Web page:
Fig. 3a: Reproduction of the holotype material illustrated in Hustedt (1962) – Fig. 1345: a, b 2000/1, c, d 1000/1. Fig. 3(b–q): Light microscopy (LM). Navicula tongatensis Hustedt 1962 from his original material. Fig. 3(r–u): Scanning electron microscopy (SEM). Navicula tongatensis Hustedt 1962 from his original material. Fig. 3r: external view. Frustule showing unperforated girdle bands. Fig. 3(s–t): external views. Valves showing the radiate striae composed of three or four areolae and the straight raphe, with distal ends bent toward the same side. Fig. 3u: internal views. Valves showing the areolae interrupted by the silica deposition along the apical plane

Figure 4

Seasonal abundance of Chamaepinnularia thermophila on the three investigated substrates from the San Giovanni Su Anzu spring (Sardinia, Italy)
Seasonal abundance of Chamaepinnularia thermophila on the three investigated substrates from the San Giovanni Su Anzu spring (Sardinia, Italy)

Figure 5

Species composition based on five most abundant taxa associated with Chamaepinnularia thermophila for each substrate and season. Acronyms of the species: ADMI = Achnanthidium minutissimum (Kützing) Czarnecki; CFEU = Cocconeis feuerbornii Hustedt; CFON = Caloneis fontinalis (Grunow) Cleve-Euler; GOMS = Gomphonema sp.; HLMO = Halamphora montana (Krasske) Levkov; NAMP = Nitzschia amphibia Grunow; NCIN = Navicula cincta (Ehrenberg) Ralfs; NINC = Nitzschia inconspicua Grunow; PROH = Planothidium rostratoholarcticum Lange-Bertalot & Bąk; SNIG = Sellaphora nigri (De Notaris) C.E.Wetzel & Ector; SSGE = Sellaphora saugerresii (Desmazières) C.E.Wetzel & D.G.Mann; UULN = Ulnaria ulna (Nitzsch) Compère
Species composition based on five most abundant taxa associated with Chamaepinnularia thermophila for each substrate and season. Acronyms of the species: ADMI = Achnanthidium minutissimum (Kützing) Czarnecki; CFEU = Cocconeis feuerbornii Hustedt; CFON = Caloneis fontinalis (Grunow) Cleve-Euler; GOMS = Gomphonema sp.; HLMO = Halamphora montana (Krasske) Levkov; NAMP = Nitzschia amphibia Grunow; NCIN = Navicula cincta (Ehrenberg) Ralfs; NINC = Nitzschia inconspicua Grunow; PROH = Planothidium rostratoholarcticum Lange-Bertalot & Bąk; SNIG = Sellaphora nigri (De Notaris) C.E.Wetzel & Ector; SSGE = Sellaphora saugerresii (Desmazières) C.E.Wetzel & D.G.Mann; UULN = Ulnaria ulna (Nitzsch) Compère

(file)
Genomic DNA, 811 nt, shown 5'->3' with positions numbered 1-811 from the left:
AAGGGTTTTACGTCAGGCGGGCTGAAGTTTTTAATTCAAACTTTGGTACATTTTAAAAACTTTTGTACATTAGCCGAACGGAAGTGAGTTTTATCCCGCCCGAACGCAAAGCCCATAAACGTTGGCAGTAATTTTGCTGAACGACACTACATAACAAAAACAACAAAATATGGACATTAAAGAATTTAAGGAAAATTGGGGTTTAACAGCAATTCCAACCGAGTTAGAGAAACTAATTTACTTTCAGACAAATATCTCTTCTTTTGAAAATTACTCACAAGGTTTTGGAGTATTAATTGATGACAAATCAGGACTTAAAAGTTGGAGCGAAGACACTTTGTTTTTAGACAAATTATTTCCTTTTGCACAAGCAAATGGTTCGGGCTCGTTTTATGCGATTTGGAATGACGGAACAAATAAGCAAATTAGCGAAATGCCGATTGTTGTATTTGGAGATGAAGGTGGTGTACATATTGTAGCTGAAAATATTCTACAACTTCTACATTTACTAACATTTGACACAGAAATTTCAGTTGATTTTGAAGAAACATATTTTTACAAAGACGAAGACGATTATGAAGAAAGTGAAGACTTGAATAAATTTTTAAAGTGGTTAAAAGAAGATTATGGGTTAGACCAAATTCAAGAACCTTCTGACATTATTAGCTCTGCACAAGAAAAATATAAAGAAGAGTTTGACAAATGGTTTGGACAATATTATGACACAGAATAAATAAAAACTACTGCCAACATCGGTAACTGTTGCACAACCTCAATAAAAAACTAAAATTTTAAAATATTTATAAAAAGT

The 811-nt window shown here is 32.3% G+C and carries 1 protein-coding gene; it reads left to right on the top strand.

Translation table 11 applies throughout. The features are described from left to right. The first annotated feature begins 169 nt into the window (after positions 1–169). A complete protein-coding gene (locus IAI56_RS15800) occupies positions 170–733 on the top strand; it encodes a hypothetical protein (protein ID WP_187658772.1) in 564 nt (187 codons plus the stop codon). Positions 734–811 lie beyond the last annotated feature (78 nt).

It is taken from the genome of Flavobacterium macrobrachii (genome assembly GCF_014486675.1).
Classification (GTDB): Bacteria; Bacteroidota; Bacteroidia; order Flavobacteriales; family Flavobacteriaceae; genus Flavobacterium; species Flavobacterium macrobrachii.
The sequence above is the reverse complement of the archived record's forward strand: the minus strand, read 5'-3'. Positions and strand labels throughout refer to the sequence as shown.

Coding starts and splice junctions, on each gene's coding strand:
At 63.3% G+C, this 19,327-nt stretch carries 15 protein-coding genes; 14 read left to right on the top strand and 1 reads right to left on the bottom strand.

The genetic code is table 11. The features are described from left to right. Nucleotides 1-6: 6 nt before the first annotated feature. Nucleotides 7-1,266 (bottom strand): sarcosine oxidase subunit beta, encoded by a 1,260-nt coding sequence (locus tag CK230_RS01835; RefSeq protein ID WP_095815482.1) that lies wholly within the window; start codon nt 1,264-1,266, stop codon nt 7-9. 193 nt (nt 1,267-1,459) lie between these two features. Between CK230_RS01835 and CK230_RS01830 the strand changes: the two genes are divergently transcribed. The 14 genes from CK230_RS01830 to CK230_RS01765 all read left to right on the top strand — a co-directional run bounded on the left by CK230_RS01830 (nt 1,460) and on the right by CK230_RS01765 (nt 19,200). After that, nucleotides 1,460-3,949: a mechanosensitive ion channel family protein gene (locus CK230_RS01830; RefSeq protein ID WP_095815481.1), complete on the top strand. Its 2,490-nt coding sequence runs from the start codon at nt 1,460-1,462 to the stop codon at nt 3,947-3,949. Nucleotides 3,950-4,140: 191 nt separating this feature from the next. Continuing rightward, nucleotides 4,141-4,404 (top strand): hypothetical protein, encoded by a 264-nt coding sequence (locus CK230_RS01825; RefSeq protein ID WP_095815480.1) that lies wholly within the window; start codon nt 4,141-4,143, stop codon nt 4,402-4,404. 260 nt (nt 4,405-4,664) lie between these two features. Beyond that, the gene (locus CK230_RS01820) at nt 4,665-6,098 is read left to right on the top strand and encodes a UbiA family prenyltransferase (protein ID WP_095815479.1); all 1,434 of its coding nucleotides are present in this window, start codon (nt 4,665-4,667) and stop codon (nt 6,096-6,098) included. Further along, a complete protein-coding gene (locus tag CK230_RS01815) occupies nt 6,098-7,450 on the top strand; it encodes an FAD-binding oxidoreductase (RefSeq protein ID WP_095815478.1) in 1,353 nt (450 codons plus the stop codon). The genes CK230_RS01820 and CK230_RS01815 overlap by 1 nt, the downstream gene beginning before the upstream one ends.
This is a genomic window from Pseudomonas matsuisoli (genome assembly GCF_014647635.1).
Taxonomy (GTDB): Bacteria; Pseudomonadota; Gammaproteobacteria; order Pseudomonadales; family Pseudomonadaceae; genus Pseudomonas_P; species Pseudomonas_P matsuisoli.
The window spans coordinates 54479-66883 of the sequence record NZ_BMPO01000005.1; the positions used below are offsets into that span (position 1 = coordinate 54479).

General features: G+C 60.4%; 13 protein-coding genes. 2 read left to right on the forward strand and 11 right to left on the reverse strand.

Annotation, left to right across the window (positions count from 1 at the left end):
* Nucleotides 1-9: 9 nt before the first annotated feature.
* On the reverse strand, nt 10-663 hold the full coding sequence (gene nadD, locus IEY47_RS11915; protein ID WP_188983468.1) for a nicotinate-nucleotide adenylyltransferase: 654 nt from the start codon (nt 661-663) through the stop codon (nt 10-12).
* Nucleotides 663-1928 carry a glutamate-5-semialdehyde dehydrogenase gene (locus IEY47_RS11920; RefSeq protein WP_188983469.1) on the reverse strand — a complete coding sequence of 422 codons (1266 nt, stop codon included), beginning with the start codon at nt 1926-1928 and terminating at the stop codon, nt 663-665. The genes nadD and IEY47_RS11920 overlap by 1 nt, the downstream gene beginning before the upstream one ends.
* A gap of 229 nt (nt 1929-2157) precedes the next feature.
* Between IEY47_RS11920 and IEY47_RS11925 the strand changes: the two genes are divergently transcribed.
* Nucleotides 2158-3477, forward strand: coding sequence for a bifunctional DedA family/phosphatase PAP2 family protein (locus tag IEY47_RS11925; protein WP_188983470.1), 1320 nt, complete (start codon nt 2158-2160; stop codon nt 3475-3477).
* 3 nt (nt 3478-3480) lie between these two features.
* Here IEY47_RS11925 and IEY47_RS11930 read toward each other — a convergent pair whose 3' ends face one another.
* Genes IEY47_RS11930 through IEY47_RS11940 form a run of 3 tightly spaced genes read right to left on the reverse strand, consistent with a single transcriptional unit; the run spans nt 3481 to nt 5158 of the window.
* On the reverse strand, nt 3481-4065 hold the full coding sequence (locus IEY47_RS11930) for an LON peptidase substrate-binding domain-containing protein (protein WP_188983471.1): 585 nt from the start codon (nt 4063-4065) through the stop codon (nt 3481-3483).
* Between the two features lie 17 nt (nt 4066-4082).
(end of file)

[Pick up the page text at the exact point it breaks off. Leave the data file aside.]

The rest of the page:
Figure 6

Map of Chamaepinnularia thermophila sites in various parts of the world. Brown circles: Quaternary sections; orange circles: thermal waters (springs and well); uncolored circles: unknown type
Map of Chamaepinnularia thermophila sites in various parts of the world. Brown circles: Quaternary sections; orange circles: thermal waters (springs and well); uncolored circles: unknown type

Physical and chemical variables of the sites with Chamaepinnularia thermophila (including the new site of the San Giovanni Su Anzu spring in Sardinia, Italy), relative abundance of the species and occurrence on different substrates

Variables Units Country
Guadalupe Martinique Sardinia
Spring sites
Chute du Carbet La Lise Sucrerie San Giovanni Su Anzu
Temperature °C 44.9 44.9 26.4 29.3–30
Discharge Is- 1 0.489–0.651
Mean water depth cm 6–7.3
pH 6.51 7.33 7.92 7.26–7.30
Alkalinity meq l-1 3.8–4.7
Conductivity μS cm-1 1558 570–590
Dissolved Oxygen 7.07 7.2–8.7
Oxygen saturation % saturation 89.2 95–114
BOD5 mg O2 l-1 1.0–3.3
Cl 368 27.5 42.5–46.1
Total hardness mg CaCO3 l-1 235–235
Reactive phosphorus 16–24
Total phosphorus μg P l-1 37–78
N-NO2- μg N l–1 4–6
N-NO3 200 1140 2448–2932
N-NH4 3–8
Total nitrogen 3743–6244
Reactive silica mg Si l–1 110 72 7.53–8.65
Suspended solids mg l–1 0–1.8
Br- < D.L.0.4
Ca2+ 188 13.4 44–44
F <D.L.–0.1
Fe2+ 0.04–0.04
HCO3- 125 132 254.4–274.5
K+ 24 3.89 1.7–2.2
Mg2 + 64.9 4.84 30.4–30.9
Mn2 + n.d. 0.011 0.04–0.05
Na+ 116.2 41.9 26–27.3
SO42 - 303 5.69 8.0–9.8
% C. thermophila 10–50% < 10% 55 0.9–10.8
Substrate cob cob/mac/sed

Main characteristics and the type locality of Navicula thermophila and Navicula tongatensis reported in the original descriptions of the species

Navicula thermophila Manguin in Bourrelly & Manguin 1952 Navicula tongatensis Hustedt 1962
Valve outline elliptic linear-elliptic
Ends capitate sub-capitate
Raphe straight, filiform
Striae radiate, more spaced in the middle slightly radiate, more spaced in the middle
Central area sub-quadratic
Length (μm) 7.2–8.0 6.0–8.0
Width (μm) 2.5–3.0 2.5
Striae/10 μm 29–30 26–28
Type locality hot-salt spring thermal well